England with the ancestors of the Voks family in the Norman Conquest of 1066. It comes from the Norman personal name Fulco. The line of this name descends from the noble house of Fulco Nerra, who held the title of Count of Anjou, Normandy.
Early Origins of the Voks family
Norfolk where they were granted lands by William de Warrene and were conjecturally descended from Fulco Nerra, the Count of Anjou.
Early History of the Voks family
Another 217 words (16 lines of text) covering the years 1653, 1685, 1596, 1662, 1644, 1652, 1638, 1710, 1690, 1765, 1690 and 1754 are included under the topic Early Voks History in all our PDF Extended History products and printed products wherever possible.
Voks Spelling Variations
spelling variations. This is largely due to the fact that Old and Middle English lacked any spelling rules when Norman French was introduced in the 11th century. The languages of the English courts at that time were French and Latin. These various languages mixed quite freely in the evolving social milieu. The final element of this mix is that medieval scribes spelled words according to their sounds rather than any definite rules, so a name was often spelled in as many different ways as the number of documents it appeared in. The name was spelled Folke, Folk, Folkes, Fulke, Fooke, Fooks, Foolk, Fowke and many more.
Early Notables of the Voks family (pre 1700)
(c. 1596-1662), an English merchant and politician, Sheriff of London in 1644 and Lord Mayor of London in 1652; Phineas Fowke, M.D. (1638-1710), an...
Another 33 words (2 lines of text) are included under the topic Early Voks Notables in all our PDF Extended History products and printed products wherever possible.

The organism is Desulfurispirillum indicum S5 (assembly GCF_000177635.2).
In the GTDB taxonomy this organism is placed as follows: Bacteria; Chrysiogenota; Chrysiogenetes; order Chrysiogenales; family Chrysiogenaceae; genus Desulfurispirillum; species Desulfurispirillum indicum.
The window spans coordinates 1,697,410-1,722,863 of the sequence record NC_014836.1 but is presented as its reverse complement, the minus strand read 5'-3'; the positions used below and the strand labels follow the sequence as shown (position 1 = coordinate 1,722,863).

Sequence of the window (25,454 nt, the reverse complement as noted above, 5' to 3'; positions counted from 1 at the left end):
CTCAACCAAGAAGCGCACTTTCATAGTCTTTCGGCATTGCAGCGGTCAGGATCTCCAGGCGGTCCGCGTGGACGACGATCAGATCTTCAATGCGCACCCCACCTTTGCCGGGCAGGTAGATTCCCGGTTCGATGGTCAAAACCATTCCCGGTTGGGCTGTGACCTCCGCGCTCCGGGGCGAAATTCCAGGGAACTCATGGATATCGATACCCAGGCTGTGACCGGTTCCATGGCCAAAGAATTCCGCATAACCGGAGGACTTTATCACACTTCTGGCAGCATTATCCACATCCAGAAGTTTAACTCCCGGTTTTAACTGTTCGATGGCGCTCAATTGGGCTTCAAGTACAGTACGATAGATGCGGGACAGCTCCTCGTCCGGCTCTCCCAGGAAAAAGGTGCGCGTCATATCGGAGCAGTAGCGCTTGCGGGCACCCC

Migration of the Voks family to Ireland
Some of the Voks family moved to Ireland, but this topic is not covered in this excerpt.
Another 106 words (8 lines of text) about their life in Ireland is included in all our PDF Extended History products and printed products wherever possible.
Migration of the Voks family to the New World and Oceana
Because of the political and religious discontent in England, families began to migrate abroad in enormous numbers. Faced with persecution and starvation at home, the open frontiers and generally less oppressive social environment of the New World seemed tantalizing indeed to many English people. The trip was difficult, and not all made it unscathed, but many of those who did get to Canada and the United States made important contributions to the young nations in which they settled. Some of the first North American settlers with Voks name or one of its variants: Frederick, George, Hannah, Henry, and John Folk, who all settled in Philadelphia, Pa,. between 1753 and 1877; Jacob and John Folke settled there in 1737 and 1753 respectively. John Folkes settled in America in 1770.
The Voks Motto
The motto was originally a war cry or slogan. Mottoes first began to be shown with arms in the 14th and 15th centuries, but were not in general use until the 17th century. Thus the oldest coats of arms generally do not include a motto. Mottoes seldom form part of the grant of arms: Under most heraldic authorities, a motto is an optional component of the coat of arms, and can be added to or changed at will; many families have chosen not to display a motto.
Motto: Qui sera sera
Motto Translation: Whatever will be.
Voks Family Crest Products